Incandescent lighting for high ceiling

I have a room in our office that has a high ceiling (28' floor to underside of ceiling) and it has industrial HID lighting that is bright but takes a long time to turn on. It is gives out a glaring white light.
We want to give the room a more cozy feeling and we don't need it that bright. Does anyone know of any Incandescent can lighting that we can hang from the ceiling? We prefer it takes bigger wattage bulbs, such as the PAR38 and etc blubs).
Some pics of our room can be found at www.sopmedia.com/lighting/image1.jpg and image2.jpg. We are looking for the can lighting in www.sopmedia.com/lighting/image3.jpg.
Any suggestions would be much appreciated!
Thanks
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I would say without adding a lot more fixtures you may have a tough time. Going to halogen would give you a lot more light however it wouldnt be "warm" like incandescent. It would be a clear white light.
Most good electrical supply houses have knowledgable lighting designers on staff. This would likely be your best route as someone who works in lighting daily will be able to work with you on the best for your application.
Mark
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On Sun, 10 Feb 2008 10:17:13 -0800 (PST), " snipped-for-privacy@hotmail.com"

In your case, incandescent or halogen lighting would be a bad fit given its relatively poor efficiency (measured in lumens per watt) and the height of your ceiling -- remember, light output falls at the square of the distance, so a lamp suspended at 28 ft. is only one quarter as bright as one at 14 ft. and one-sixteenth as bright as one at 7 ft.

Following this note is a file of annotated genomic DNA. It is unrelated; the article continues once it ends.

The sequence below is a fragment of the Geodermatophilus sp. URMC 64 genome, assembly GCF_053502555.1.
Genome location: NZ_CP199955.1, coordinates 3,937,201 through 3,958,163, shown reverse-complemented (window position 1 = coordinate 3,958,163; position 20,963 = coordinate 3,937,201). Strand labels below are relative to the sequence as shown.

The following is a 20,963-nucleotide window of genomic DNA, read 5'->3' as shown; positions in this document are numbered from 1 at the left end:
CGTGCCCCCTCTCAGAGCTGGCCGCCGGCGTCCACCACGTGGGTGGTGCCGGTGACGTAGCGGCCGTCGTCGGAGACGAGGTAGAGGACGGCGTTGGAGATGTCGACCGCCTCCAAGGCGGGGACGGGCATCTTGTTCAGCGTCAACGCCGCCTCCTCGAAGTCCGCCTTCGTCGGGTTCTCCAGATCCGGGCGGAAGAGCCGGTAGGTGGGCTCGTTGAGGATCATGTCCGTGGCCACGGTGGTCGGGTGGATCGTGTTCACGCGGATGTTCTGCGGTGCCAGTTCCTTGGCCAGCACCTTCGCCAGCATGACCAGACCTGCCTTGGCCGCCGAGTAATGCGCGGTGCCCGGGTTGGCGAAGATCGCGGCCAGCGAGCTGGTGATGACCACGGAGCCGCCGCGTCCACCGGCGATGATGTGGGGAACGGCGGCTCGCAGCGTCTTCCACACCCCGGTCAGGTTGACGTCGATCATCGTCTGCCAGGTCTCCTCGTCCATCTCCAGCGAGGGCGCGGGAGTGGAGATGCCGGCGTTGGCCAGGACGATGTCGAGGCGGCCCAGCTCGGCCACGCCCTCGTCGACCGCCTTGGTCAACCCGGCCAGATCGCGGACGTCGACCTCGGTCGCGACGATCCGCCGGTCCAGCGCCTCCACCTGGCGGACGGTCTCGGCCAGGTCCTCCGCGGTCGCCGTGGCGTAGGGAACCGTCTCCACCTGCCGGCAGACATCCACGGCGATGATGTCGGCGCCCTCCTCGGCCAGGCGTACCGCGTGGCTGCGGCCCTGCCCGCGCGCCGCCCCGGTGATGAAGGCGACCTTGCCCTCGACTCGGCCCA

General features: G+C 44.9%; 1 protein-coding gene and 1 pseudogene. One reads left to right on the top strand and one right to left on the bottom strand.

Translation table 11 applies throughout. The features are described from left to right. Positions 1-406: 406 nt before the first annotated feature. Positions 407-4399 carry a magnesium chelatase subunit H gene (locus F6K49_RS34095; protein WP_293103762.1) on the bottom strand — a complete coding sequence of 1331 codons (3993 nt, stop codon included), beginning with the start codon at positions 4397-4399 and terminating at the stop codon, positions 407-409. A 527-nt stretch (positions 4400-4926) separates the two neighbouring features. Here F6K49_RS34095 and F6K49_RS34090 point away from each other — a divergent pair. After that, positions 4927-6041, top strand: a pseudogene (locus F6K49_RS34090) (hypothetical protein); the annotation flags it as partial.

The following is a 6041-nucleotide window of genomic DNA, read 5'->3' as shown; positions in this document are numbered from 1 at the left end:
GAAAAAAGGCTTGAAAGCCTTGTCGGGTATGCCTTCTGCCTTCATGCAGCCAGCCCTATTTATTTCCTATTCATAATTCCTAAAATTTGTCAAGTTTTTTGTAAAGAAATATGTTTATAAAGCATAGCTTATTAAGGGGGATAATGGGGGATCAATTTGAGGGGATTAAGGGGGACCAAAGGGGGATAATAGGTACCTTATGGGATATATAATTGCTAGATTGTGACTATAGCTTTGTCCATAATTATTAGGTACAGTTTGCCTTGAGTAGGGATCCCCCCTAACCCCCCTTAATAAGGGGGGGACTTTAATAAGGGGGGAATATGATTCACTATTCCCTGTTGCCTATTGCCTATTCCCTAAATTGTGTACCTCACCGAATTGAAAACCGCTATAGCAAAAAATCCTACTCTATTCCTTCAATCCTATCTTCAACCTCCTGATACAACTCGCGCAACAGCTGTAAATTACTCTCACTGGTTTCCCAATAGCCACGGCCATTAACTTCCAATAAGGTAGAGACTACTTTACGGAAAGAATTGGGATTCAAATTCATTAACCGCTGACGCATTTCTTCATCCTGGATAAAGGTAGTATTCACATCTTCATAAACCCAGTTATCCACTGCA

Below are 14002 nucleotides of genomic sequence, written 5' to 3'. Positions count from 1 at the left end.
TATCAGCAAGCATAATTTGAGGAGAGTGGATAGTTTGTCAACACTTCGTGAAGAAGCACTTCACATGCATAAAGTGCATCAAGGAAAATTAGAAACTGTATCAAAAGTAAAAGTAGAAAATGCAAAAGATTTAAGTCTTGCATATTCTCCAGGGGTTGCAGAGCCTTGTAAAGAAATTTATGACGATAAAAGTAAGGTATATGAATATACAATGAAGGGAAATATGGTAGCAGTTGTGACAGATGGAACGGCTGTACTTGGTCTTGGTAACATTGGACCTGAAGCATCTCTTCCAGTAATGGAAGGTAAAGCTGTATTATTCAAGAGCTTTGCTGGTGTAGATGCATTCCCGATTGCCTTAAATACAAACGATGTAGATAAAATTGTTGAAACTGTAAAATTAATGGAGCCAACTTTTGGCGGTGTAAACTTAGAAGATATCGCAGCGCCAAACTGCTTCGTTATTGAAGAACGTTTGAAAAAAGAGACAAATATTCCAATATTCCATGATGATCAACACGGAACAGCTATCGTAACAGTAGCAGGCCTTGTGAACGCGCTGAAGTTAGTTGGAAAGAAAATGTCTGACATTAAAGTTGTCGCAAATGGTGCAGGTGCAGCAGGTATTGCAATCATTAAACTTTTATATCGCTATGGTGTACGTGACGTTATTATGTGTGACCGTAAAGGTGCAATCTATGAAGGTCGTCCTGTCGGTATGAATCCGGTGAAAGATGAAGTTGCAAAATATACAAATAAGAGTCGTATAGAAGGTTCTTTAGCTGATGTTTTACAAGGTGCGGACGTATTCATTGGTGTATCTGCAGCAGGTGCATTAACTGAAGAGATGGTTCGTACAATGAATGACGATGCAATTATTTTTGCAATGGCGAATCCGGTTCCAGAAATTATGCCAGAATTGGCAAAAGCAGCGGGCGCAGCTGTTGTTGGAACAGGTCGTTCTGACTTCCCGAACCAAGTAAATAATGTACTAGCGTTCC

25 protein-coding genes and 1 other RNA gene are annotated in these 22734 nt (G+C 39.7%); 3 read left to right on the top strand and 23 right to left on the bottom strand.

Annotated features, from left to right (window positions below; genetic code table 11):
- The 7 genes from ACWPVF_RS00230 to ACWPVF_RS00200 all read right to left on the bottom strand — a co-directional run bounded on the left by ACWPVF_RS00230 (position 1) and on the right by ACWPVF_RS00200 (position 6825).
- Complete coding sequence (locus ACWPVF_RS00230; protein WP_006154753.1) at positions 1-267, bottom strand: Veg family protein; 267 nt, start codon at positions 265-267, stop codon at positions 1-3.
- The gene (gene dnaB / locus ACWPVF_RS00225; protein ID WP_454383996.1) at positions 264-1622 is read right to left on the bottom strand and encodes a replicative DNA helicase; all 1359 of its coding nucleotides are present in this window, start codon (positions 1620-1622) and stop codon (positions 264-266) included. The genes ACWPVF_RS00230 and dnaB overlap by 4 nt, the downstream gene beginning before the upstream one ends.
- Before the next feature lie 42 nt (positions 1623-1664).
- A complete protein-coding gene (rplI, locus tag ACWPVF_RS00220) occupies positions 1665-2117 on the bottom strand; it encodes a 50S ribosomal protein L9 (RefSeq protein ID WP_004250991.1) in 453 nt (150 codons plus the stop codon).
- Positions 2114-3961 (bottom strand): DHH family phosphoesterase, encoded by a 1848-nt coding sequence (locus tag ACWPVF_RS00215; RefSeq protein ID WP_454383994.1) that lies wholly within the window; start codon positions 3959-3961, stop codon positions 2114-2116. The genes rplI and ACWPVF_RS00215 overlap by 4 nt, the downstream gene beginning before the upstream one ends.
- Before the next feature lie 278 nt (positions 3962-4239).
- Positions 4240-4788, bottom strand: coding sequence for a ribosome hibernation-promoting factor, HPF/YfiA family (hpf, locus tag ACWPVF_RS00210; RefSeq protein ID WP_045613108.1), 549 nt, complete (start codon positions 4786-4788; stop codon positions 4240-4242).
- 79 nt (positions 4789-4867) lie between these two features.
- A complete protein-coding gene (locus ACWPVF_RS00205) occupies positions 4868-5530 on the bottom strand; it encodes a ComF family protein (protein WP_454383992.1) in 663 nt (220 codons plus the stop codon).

Watt for watt, metal halide lighting is four to five times more energy efficient than halogen and rated life, in most cases, is five to ten times longer. Thus, one of the questions you must ask yourself is how do I change these lamps when they burn out? Do you have convenient access to a man lift and are there any obstructions at floor level that would make it difficult to manevour it about? Also, assuming you're located in North America, do you have a 120-volt power supply to serve these lamps? Most HID fixtures operate at 277-volts in the U.S. and 347-volts in Canada, so you may not be able to utilize your existing wiring and switching, and pulling new wiring can be prohibitively expensive.
Personally, I would recommend you go with a high bay T8 or T5 fixture. You can easily swap these one for one with your existing HIDs (just make sure the ballasts are compatible with your supply voltage). The big advantage is that they're even more energy efficient than your current system and typically draw less power, with a corresponding reduction in your air conditioning load. In addition, they can be switched on and off at will and even hooked up to automatic dimming controls and occupancy sensors. The light quality would be notably better (e.g., a CRI of 86 versus 65 or 70 for traditional metal halide); there would be better light distribution and far less glare; no flicker and, most significantly, no annoying ballast hum. As an added bonus, lamp life can be as long as 40,000 hours versus 15,000 to 20,000 for HID, and lumen maintenance would be vastly superior (at end of life, the amount of light produced by a HID lamp is generally half that of its initial rating; by comparison, a good quality T8 can still produce 97% of its original output). Plus, you have a wide range of colour temperatures from which to choose, from 2,700K at the low end (incandescent like), to 3,000K (similar to halogen), 3,500K (neutral to slightly warm), 4,100 (cool white), 5,000K (daylight) and even 6,500K and 8,000K. Generally speaking, I find 5,000K a good choice in commercial environments, especially if you're located in a cooling dominate climate.
Cheers, Paul
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